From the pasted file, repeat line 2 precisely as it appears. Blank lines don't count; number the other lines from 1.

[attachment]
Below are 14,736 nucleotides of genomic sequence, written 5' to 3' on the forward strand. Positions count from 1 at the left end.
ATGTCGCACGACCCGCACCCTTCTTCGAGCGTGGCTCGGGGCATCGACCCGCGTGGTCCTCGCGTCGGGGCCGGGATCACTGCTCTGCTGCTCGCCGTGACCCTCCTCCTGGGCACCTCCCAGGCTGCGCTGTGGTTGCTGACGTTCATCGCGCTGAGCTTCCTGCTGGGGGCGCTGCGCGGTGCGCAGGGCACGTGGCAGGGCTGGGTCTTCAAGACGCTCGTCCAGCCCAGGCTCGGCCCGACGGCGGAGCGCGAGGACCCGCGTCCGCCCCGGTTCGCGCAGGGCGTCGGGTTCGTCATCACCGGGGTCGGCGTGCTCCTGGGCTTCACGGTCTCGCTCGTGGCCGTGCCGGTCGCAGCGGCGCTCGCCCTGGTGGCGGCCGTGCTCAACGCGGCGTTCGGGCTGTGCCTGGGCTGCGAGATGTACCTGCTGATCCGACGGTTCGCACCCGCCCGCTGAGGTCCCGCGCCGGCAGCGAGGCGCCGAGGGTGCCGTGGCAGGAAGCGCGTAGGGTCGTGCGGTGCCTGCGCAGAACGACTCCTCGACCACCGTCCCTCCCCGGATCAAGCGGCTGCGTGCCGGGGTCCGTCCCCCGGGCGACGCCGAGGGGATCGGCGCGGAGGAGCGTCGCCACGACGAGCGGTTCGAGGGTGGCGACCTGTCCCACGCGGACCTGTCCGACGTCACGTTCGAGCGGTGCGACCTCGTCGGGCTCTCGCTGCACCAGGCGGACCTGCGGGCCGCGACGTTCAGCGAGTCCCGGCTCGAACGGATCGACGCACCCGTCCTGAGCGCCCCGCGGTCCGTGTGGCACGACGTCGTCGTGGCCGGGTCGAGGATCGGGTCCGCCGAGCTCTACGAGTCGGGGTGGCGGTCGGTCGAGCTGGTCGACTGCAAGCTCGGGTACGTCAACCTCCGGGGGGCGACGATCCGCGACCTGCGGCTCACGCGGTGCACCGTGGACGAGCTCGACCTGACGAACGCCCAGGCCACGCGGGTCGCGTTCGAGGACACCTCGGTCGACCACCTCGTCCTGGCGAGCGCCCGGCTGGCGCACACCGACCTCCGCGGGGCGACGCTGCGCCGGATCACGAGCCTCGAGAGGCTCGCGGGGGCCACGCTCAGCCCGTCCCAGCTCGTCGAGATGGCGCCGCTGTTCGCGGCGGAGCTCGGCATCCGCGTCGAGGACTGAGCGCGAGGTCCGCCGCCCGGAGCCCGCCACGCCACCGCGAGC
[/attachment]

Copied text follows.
ATGTCGCACGACCCGCACCCTTCTTCGAGCGTGGCTCGGGGCATCGACCCGCGTGGTCCTCGCGTCGGGGCCGGGATCACTGCTCTGCTGCTCGCCGTGACCCTCCTCCTGGGCACCTCCCAGGCTGCGCTGTGGTTGCTGACGTTCATCGCGCTGAGCTTCCTGCTGGGGGCGCTGCGCGGTGCGCAGGGCACGTGGCAGGGCTGGGTCTTCAAGACGCTCGTCCAGCCCAGGCTCGGCCCGACGGCGGAGCGCGAGGACCCGCGTCCGCCCCGGTTCGCGCAGGGCGTCGGGTTCGTCATCACCGGGGTCGGCGTGCTCCTGGGCTTCACGGTCTCGCTCGTGGCCGTGCCGGTCGCAGCGGCGCTCGCCCTGGTGGCGGCCGTGCTCAACGCGGCGTTCGGGCTGTGCCTGGGCTGCGAGATGTACCTGCTGATCCGACGGTTCGCACCCGCCCGCTGAGGTCCCGCGCCGGCAGCGAGGCGCCGAGGGTGCCGTGGCAGGAAGCGCGTAGGGTCGTGCGGTGCCTGCGCAGAACGACTCCTCGACCACCGTCCCTCCCCGGATCAAGCGGCTGCGTGCCGGGGTCCGTCCCCCGGGCGACGCCGAGGGGATCGGCGCGGAGGAGCGTCGCCACGACGAGCGGTTCGAGGGTGGCGACCTGTCCCACGCGGACCTGTCCGACGTCACGTTCGAGCGGTGCGACCTCGTCGGGCTCTCGCTGCACCAGGCGGACCTGCGGGCCGCGACGTTCAGCGAGTCCCGGCTCGAACGGATCGACGCACCCGTCCTGAGCGCCCCGCGGTCCGTGTGGCACGACGTCGTCGTGGCCGGGTCGAGGATCGGGTCCGCCGAGCTCTACGAGTCGGGGTGGCGGTCGGTCGAGCTGGTCGACTGCAAGCTCGGGTACGTCAACCTCCGGGGGGCGACGATCCGCGACCTGCGGCTCACGCGGTGCACCGTGGACGAGCTCGACCTGACGAACGCCCAGGCCACGCGGGTCGCGTTCGAGGACACCTCGGTCGACCACCTCGTCCTGGCGAGCGCCCGGCTGGCGCACACCGACCTCCGCGGGGCGACGCTGCGCCGGATCACGAGCCTCGAGAGGCTCGCGGGGGCCACGCTCAGCCCGTCCCAGCTCGTCGAGATGGCGCCGCTGTTCGCGGCGGAGCTCGGCATCCGCGTCGAGGACTGAGCGCGAGGTCCGCCGCCCGGAGCCCGCCACGCCACCGCGAGC